Although at first listen, the verses are a contrast to each other. But after repeated listens, both share a common thread of inner turmoil. The gruffer vocals of Sutter Kain are a counterbalance to the agitated tone of Donnie Darko. Kind of like a distant cousin of the screaming/clean vocal of post-hardcore. That shouldn’t be a surprise because “ghetto metal” is rooted in post-hardcore and metalcore. Production wise, DJ Bless’s use of “Untitled” by “Eyes Set to Kill” sets the mood for “Where I Belong.” DJ Bless’s heavy drums and signature shuffle coupled with the dulcet acoustic guitar and female vocal complement each other.
In closing, “Where I Belong” is a development that documents Sutter Kain’s evolution from super villain to lovelorn anti-hero.
Whenever you get something from Daniel Jordan, as cliché as this might sound always expect the unexpected. Esham protégé Daniel Jordan’s new album “The Stranger” is a concept album that paints a portrait of the struggles of dealing with past unresolved issues, suicidal thoughts, depression. Even though a very personal album, a lot people can relate to the emotion behind it. Sound-wise, the album has elements of punk, jazz, blues. It also contains movie samples and G.G. Allin vocal samples. Seriously, how many rappers do you know that sample or at least even heard of G.G. Allin? Except for Cee-Lo, he posted a reference to Allin on his Twitter page.
Although a very good album, I’m going to focus on the tracks that really stood out to me. I wouldn’t mind doing a detailed interview about this album with Daniel Jordan.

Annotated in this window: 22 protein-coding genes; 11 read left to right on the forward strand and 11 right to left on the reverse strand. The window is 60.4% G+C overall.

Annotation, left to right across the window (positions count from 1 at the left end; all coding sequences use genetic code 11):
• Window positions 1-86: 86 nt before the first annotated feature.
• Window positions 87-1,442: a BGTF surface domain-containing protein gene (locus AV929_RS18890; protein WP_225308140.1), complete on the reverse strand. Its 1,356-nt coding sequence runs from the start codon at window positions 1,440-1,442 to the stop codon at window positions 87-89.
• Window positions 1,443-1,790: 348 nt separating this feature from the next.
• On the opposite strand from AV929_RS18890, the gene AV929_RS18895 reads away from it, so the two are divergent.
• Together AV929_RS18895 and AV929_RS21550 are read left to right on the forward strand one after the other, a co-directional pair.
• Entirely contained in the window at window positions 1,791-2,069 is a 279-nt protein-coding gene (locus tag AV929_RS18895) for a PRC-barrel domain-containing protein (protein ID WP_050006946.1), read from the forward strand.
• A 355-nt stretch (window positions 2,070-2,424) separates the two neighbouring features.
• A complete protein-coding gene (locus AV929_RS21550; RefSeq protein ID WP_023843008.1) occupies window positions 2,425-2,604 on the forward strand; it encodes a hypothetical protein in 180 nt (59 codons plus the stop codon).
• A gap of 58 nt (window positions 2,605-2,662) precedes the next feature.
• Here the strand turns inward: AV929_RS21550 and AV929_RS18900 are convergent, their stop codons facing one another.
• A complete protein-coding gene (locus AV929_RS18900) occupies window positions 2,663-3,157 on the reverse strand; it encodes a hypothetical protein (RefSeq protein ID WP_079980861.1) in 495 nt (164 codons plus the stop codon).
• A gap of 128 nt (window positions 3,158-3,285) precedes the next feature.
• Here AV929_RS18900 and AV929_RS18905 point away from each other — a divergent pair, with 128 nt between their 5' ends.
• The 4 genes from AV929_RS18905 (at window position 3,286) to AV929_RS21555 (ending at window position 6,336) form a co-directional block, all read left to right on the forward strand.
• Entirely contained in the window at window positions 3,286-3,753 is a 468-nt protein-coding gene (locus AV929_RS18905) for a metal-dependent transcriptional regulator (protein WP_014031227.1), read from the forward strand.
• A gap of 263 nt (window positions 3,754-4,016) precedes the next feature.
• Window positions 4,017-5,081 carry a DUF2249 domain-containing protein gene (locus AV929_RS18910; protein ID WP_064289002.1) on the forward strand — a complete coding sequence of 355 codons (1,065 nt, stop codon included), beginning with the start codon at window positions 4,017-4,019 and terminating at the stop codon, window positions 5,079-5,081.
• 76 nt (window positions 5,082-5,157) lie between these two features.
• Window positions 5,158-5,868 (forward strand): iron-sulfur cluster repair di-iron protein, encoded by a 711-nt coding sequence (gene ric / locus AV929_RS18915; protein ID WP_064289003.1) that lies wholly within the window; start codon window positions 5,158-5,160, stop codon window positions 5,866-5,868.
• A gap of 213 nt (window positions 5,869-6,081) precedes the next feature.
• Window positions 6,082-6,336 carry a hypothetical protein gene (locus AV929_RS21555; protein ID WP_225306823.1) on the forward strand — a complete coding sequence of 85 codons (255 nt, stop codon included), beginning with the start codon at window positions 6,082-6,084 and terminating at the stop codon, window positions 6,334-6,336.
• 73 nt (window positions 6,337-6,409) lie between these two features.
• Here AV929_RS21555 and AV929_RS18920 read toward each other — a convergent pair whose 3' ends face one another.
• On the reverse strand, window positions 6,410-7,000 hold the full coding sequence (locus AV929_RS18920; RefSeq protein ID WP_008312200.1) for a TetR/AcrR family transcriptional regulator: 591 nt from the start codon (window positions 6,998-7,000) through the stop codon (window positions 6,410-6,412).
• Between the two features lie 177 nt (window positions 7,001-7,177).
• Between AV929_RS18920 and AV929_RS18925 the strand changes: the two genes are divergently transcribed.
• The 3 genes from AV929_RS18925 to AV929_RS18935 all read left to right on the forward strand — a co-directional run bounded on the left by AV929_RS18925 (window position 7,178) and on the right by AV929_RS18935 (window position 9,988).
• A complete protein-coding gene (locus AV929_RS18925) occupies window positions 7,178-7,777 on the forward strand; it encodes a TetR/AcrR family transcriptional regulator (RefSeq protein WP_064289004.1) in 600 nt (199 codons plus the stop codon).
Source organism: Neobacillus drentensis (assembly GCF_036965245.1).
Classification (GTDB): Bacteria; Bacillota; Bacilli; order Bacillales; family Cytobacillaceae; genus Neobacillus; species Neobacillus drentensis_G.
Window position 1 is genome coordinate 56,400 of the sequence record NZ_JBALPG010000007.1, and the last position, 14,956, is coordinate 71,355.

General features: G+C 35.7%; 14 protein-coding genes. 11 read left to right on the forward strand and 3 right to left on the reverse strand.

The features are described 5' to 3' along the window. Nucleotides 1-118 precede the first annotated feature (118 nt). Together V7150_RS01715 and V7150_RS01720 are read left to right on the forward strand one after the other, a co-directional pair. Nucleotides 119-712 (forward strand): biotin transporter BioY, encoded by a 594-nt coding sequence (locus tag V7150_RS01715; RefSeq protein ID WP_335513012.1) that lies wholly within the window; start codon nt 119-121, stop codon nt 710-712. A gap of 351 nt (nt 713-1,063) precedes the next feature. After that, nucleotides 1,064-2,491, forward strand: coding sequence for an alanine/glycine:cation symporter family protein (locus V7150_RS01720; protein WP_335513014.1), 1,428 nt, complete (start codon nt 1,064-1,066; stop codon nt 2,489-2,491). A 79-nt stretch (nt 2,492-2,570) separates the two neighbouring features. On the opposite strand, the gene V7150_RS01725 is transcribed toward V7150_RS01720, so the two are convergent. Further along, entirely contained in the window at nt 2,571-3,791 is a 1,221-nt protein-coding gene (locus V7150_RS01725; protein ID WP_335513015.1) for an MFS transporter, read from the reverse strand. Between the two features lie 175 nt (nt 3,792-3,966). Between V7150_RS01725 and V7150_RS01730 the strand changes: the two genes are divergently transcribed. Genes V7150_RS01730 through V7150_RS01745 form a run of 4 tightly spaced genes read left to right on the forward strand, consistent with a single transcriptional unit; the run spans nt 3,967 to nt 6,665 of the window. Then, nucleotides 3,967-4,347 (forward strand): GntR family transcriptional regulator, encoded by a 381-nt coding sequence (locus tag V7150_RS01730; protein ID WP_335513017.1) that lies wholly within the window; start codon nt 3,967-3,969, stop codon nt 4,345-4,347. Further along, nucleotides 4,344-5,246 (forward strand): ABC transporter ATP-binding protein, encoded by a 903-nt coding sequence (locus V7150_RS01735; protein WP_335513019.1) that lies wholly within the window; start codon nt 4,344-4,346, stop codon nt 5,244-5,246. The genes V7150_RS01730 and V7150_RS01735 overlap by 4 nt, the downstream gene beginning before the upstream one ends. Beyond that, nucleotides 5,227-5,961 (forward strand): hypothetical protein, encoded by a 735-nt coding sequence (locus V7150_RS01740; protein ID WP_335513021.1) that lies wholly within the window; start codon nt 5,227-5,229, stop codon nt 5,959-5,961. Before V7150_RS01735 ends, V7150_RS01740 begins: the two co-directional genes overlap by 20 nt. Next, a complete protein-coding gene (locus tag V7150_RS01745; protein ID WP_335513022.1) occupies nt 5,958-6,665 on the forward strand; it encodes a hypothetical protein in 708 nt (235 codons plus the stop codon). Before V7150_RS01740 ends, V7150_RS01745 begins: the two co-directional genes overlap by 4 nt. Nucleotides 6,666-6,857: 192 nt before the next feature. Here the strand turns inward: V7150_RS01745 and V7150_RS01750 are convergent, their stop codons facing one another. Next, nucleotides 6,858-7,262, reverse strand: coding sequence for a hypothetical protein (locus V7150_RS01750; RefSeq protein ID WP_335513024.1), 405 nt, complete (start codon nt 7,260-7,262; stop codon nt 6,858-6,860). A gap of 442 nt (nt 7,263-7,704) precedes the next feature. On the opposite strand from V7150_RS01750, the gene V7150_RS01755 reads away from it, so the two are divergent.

The Illuminati Wants me Dead
At first glance at the song title you would expect that it’s a paranoid rant about hip-hop’s new obsession…secret societies! Where it’s not really about the secret society per se, it’s more about breaking through delusions and facing reality. It also features production by Esham.
I Hate Drug Dealers
This track features Jordan’s punk side. You have Daniel Jordan rapping over a punk rock influenced track about the perils of prescription drugs.
An electro bass, Middle Eastern tinged track that’s accompanied by a collage of film samples that imitates racing thoughts. The lyrics paint the picture of him as an assassin killing his family.
The theme of Isolation plays throughout the song, even though it’s more related to the music industry mantra “its called show business not show friends.” It’s also kind of a warning to artists to not get caught up in music industry politics.
Pride is Stronger than Love
A song that’s subject matter is about dealing with a crazy girlfriend and the struggles that come along with it…complimented with a sample of a sermon from Bishop T.D. Jakes. Seriously, where else can you find an album with vocal samples from Bishop T.D. Jakes and G.G. Allin?